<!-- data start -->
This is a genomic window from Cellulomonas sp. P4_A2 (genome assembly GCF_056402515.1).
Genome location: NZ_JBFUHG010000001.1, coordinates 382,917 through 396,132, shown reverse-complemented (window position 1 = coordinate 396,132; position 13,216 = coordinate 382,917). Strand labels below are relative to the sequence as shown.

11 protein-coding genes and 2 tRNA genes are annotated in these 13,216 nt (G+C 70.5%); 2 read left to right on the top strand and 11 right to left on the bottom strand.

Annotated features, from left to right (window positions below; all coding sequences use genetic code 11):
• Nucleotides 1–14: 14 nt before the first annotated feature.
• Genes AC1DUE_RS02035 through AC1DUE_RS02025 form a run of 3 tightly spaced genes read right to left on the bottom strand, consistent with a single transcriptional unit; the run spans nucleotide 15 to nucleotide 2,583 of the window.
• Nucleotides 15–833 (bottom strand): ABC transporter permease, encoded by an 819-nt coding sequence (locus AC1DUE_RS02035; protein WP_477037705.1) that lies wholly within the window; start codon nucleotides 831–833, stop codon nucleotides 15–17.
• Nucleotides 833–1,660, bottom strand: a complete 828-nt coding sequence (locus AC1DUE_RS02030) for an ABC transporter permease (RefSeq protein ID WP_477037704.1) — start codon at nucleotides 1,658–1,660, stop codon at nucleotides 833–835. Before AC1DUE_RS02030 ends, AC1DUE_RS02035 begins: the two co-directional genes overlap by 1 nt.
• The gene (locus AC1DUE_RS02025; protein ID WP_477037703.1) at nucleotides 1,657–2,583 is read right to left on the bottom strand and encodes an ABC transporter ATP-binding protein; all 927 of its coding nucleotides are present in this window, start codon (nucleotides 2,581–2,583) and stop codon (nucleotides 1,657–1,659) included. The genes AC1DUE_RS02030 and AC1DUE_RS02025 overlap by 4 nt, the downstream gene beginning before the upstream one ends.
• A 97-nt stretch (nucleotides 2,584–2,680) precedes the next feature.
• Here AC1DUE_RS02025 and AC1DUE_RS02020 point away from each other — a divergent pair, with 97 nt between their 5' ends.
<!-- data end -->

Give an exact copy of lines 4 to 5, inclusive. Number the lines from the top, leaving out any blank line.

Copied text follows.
Annotated features, from left to right (window positions below; all coding sequences use genetic code 11):
• Nucleotides 1–14: 14 nt before the first annotated feature.